Just because an apple or a carrot looks a bit weird or wonky doesn't mean it tastes any different or is any less nutritious than its pretty, perfect cousins. The best thing about saying yes to what Miguel calls "seconds" is that a lot of supermarket chains sell their imperfect fruit and veggies at a discount. Bonus.
"Buying 'seconds' helps reduce food waste and it puts less pressure on farmers to produce perfect crops," Miguel explains.
If you're faced with an odd collection of ingredients in your kitchen avoid the temptation to go out and buy more to adhere to a specific recipe. Instead think about adapting your ingredients to a flexible dish that accommodates a variety of bits and bobs. Miguel's favourites are risotto, curry, paella, lasagna, pasta or bolognese.
"You could put anything in a bolognese! Chicken, veal or pork mince. Even chopped up sausage," he says.
Miguel teamed up with Travis Harvey, OzHarvest’s Executive Chef at the Oz Harvest Kitchen, to whip up a "leftover lasagne" using ingredients donated to the charity. While you might not be on the receiving end of donated vegetables we're sure you've got some less-than-fresh -- but still totally edible -- veggies in the crisper at home.
Don't panic if your ingredients don't match up with Miguel's recipe below. Be bold and switch out the pumpkin for zuchinni, eggplant or sweet potato. Whatever you have at hand. And yes -- you can make pasta from scratch. Miguel promises us it's dead easy.
Miguel's Roast Pumpkin Lasagne
Prep time: 40 minutes. Cooking time: 80 minutes. Serves: 8.
Dough -- 300g pasta flour; 3 eggs; salt.
Filling -- 1 butternut pumpkin, skin on and diced (roast and reserve seeds for pesto -- see recipe below); olive oil; 1 onion, diced; 6 cloves of garlic, sliced; 1 bunch of silverbeet, shredded; salt; 500ml tomato passata.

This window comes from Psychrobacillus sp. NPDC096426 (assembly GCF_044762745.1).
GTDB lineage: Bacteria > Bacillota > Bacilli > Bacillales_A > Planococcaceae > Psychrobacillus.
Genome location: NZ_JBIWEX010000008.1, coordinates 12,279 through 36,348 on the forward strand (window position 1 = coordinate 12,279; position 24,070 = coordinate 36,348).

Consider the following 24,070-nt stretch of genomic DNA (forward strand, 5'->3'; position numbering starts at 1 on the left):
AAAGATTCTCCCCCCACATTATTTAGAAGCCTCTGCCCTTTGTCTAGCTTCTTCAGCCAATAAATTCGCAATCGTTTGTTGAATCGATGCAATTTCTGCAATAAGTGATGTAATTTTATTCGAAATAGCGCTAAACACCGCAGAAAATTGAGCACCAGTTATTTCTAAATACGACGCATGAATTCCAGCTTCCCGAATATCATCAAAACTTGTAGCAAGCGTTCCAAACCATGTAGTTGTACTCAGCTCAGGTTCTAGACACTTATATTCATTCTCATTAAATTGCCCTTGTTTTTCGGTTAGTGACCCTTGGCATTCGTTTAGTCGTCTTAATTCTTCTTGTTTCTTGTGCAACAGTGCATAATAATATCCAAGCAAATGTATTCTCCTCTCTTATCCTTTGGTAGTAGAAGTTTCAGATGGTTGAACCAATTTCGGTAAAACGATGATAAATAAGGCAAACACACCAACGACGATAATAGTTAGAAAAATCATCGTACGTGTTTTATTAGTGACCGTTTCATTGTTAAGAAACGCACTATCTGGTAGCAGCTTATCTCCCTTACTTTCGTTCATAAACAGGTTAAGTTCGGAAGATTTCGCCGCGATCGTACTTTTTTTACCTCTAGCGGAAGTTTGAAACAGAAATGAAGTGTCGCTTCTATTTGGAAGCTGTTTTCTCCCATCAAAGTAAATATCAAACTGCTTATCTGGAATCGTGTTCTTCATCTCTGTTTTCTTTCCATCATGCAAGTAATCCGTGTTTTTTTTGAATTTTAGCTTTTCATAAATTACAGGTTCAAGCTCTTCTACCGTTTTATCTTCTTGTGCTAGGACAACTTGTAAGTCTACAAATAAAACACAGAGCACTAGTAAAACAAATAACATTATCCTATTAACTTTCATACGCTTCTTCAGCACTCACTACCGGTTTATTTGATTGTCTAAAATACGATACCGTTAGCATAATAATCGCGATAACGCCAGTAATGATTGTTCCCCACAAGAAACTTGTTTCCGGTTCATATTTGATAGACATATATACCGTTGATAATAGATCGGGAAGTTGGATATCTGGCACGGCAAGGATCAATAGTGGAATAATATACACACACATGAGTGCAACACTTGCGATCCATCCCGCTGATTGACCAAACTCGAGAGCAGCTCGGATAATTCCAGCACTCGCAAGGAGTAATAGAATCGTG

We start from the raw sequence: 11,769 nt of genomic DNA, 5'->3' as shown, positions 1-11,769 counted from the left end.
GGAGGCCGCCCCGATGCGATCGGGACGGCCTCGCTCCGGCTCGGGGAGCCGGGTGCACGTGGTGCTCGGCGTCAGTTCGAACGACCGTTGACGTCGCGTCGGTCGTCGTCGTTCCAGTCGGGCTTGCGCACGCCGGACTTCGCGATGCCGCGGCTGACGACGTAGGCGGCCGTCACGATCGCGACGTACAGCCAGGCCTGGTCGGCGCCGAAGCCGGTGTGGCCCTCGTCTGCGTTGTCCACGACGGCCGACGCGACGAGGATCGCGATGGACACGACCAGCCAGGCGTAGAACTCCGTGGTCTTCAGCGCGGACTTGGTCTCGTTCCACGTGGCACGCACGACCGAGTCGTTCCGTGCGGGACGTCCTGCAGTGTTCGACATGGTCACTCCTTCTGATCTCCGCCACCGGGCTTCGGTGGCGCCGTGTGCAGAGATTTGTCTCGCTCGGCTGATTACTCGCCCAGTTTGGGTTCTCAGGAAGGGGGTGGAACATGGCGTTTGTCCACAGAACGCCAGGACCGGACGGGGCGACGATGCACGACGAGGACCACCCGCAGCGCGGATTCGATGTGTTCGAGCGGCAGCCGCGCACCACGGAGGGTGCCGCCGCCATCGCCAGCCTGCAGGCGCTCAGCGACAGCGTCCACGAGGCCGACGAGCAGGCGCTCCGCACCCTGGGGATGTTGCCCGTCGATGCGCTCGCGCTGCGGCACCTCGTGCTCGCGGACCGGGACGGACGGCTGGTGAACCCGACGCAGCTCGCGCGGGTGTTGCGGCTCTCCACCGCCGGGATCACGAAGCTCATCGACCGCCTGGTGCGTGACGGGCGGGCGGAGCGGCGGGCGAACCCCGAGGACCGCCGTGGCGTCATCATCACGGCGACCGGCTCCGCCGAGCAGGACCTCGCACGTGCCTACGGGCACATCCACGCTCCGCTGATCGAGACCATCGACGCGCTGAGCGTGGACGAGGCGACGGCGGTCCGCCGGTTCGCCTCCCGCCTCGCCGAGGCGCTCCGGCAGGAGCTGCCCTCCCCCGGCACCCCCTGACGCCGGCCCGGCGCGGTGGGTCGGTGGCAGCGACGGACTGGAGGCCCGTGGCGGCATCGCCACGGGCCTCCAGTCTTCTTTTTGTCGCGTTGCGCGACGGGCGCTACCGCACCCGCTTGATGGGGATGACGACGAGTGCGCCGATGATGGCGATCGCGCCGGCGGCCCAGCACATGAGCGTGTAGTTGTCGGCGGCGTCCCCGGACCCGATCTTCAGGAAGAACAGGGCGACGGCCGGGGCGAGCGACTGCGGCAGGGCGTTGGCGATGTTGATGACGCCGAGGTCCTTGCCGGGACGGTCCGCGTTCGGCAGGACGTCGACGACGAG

Bechamel -- 1L full cream milk; 70g butter; 70g flour; salt and pepper; 1/3 cup; grated Parmesan.
1. Make a well with the flour in the middle of the bench and add the eggs. Incorporate the flour a little at a time until the dough comes together.
2. Turn out onto a bench and knead lightly until smooth. Wrap with cling film then rest for 60 minutes.
3. Cut into fist sized balls, flour and roll through pasta maker.
4. Coat pumpkin with olive oil and salt and roast at 190C for 30 minutes or until soft and lightly caramelized.
5. Cook onion and garlic until soft, add silverbeet and cook until just wilted.
6. To make the béchamel, melt butter in a saucepan, add flour and cook until lightly golden. Add milk a little at a time, stirring to avoid lumps. Season, add cheese and reserve.
7. Assemble lasagne by layering pasta sheets, tomato passata, vegetables and béchamel sauce in a baking dish.
8. Bake uncovered at 190C for 30 minutes or until golden.
9. Top with pumpkin seed pesto and serve.
Pumpkin Seed Pesto
Prep time: 5 minutes. Cooking time: 5 to 10 minutes. Makes: 1 cup of pesto.
1 cup pumpkin seeds, dry toasted in a pan until golden; 2 bunches of basil, leaves picked; 1 bunch of rocket; 3 cloves of garlic; 60g Parmesan; olive oil; salt and black pepper.
1. Blend until fairly smooth, adding a little olive oil at a time.
2. Adjust seasoning and reserve for use with the pumpkin lasagne or any way you like.